hairy

2023 posts in 2188 days


#1 posted 06-08-2010 01:07 AM

I will join you in waiting for the experts. What I do is a lot of reading before I buy, get the best I can afford, and take care of it.

If you think something is junk, you’re probably right. Cry once and move on. Good luck!

-- the last of Barret's Privateers...

View uffitze's profile

uffitze

199 posts in 1611 days


#2 posted 06-08-2010 01:13 AM

Usually, I advise people to get the best tools that they can afford. But, assuming that you don’t have an unlimited budget to work with, in this case I might say go with a contractor saw. The primary reason that I say this is because you don’t have a jointer/planer, and while you can work without these tools, most of the ways to do it are work arounds, and the most efficient way to surface wood is with a jointer/planer. So, I say come up with a plan to get all three tools. (Or learn how to surface boards with hand tools.)

Contractor saws are pretty good tools, and you will learn a lot owning and using one. Yeah, you might end up replacing it in 5-10 years, but you might not either. And, in the meantime, you will have added the other tooling (jointer and planer) that you need.

View a1Jim's profile

a1Jim

112104 posts in 2233 days


#3 posted 06-08-2010 01:19 AM

From my experiance Jet and sears saws don’t last You might take a look at Grizzly saws . If your thinking contractor style see if you can find a Ridgid 4511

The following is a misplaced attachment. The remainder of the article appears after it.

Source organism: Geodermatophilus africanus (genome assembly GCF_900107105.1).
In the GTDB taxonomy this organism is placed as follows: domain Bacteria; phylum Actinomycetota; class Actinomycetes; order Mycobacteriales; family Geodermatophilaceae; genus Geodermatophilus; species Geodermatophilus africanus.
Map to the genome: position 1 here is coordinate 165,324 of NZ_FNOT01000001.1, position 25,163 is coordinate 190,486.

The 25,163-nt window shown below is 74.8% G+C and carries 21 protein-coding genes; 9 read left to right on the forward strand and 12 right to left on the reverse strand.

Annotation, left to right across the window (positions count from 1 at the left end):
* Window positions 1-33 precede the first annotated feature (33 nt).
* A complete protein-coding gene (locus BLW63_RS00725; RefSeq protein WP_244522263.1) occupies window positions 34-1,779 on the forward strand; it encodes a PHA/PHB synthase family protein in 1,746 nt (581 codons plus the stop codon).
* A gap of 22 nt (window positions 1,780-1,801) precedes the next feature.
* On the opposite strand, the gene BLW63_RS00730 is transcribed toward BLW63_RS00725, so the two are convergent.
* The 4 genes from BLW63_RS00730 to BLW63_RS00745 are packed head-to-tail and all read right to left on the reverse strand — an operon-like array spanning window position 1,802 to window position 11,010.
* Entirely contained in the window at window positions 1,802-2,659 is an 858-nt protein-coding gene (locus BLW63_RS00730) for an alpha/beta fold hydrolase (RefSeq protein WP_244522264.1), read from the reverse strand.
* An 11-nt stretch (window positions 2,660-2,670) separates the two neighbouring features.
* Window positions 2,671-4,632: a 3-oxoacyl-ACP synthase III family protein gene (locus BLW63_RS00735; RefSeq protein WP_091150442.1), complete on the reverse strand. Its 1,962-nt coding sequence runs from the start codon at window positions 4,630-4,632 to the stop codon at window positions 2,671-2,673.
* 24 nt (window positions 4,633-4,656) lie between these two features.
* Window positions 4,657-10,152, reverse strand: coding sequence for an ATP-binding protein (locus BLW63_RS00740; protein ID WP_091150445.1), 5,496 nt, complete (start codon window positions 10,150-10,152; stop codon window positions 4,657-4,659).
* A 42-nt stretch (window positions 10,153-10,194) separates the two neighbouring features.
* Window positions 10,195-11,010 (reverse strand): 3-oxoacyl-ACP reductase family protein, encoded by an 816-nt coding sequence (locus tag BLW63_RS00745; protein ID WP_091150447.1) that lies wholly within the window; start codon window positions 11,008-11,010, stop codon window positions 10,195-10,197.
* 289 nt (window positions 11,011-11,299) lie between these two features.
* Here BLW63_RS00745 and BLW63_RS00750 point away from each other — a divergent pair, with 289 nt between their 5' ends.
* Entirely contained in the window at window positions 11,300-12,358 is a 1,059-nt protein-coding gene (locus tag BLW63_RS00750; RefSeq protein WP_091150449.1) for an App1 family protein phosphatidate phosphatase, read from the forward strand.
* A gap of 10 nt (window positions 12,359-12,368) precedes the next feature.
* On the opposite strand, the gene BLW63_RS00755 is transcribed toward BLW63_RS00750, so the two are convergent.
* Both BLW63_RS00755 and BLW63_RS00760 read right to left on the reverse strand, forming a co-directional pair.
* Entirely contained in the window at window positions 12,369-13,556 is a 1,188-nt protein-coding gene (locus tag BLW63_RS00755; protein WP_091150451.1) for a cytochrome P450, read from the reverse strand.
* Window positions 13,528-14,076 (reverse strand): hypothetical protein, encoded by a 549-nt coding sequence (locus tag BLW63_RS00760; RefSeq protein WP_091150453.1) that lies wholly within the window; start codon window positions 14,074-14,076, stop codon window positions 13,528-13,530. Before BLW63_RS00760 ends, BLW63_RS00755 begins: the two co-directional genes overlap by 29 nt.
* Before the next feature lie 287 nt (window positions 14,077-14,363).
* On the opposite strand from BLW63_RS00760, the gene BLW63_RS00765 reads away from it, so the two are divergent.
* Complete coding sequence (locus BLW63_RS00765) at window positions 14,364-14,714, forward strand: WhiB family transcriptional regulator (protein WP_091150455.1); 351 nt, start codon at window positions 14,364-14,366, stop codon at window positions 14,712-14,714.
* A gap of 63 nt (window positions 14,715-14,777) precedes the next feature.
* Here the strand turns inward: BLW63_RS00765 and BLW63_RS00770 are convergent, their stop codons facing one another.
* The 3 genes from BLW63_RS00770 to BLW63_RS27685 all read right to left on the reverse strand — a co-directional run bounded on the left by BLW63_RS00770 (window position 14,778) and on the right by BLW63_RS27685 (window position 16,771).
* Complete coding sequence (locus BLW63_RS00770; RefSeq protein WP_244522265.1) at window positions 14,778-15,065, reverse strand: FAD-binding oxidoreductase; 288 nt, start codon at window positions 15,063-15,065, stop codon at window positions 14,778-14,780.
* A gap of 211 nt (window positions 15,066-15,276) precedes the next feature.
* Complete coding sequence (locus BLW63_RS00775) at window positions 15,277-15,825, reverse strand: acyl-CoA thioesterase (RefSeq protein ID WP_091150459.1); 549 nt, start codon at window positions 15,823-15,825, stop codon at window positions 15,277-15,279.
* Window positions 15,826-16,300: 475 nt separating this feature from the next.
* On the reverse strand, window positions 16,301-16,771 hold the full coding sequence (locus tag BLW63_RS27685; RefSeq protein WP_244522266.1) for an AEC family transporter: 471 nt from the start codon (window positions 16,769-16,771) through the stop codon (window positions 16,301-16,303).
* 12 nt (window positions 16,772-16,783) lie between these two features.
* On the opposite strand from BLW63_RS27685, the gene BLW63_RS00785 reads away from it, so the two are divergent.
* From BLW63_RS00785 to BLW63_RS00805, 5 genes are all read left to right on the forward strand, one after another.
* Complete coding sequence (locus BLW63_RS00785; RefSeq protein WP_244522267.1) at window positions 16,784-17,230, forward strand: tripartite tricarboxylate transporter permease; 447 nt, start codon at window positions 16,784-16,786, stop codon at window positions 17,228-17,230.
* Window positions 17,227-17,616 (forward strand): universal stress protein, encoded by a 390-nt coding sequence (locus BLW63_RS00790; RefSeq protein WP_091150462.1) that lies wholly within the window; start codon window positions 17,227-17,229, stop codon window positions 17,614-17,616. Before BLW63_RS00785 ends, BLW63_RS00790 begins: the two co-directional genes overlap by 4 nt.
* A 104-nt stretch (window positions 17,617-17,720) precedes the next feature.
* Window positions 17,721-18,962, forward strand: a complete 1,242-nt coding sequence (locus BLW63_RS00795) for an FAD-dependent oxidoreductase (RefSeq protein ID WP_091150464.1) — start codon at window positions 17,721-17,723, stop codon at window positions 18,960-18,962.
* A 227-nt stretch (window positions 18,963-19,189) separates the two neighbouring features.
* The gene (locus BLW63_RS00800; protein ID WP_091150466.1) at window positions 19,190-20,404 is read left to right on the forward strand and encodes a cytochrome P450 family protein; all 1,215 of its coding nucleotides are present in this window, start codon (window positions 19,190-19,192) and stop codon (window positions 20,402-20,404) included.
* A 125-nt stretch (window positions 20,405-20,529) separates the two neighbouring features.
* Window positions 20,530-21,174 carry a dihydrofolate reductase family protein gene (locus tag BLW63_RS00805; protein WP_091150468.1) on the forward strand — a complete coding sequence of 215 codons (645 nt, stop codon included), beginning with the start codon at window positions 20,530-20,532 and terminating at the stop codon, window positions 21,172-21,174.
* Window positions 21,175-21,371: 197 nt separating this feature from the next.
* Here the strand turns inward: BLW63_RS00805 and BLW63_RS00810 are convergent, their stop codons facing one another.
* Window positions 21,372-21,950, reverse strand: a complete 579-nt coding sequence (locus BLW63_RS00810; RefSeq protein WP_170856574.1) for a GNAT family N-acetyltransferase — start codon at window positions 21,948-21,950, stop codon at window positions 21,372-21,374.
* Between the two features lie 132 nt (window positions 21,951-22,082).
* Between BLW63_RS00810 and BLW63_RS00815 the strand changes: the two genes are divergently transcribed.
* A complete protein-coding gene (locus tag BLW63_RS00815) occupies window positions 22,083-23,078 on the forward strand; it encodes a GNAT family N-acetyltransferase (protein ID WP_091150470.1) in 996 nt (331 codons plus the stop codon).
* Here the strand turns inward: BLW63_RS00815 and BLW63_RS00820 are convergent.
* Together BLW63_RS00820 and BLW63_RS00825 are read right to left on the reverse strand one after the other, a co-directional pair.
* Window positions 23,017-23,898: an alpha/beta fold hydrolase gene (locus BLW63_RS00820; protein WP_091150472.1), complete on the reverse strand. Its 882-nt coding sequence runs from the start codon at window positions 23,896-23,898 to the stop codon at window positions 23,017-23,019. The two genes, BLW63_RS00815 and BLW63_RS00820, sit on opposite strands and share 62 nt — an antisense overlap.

-- http://artisticwoodstudio.com Custom furniture

View SJD3's profile

SJD3

11 posts in 1567 days


#4 posted 06-08-2010 01:52 AM

Uffitze, I dont have a requirement to buy the table saw right now. I can wait to see if I can find a sale on the Delta models. Im only concerned that the deal on the 21833 wont last long.

I have had the same experience as Jim and while craftsman hand tools last the items with moving parts have generally let me down. While the 21833 says contractors saw, it really is in the hybrid category priced as a contractors saw.

The Ridgid sounds attractive with the granite top, but trying to get one is difficult. And having bought difficult items, when it comes time to buy a spare part its going to be that much more difficult and I may end up with having to replace the item.

I plan on getting a Jointer and Planer as they are obvious tools required to ensure your pieces are flat. At this time I will get the table saw as I can learn how to do joint types on softwoods as well as use the table saw to build storage and workshop items that can have imperfections.

Also, as for the Grizzly, according to the grizzly website they removed the Hybrid that had several good reviews. They now have the G0715P now listed on the site. This is new and as of last week they did not have any Hybrids listed. There are no reviews of this model so it is an unknown at this time.

-- Jr.woodworker

View richgreer's profile

richgreer

4524 posts in 1731 days


#5 posted 06-08-2010 02:35 AM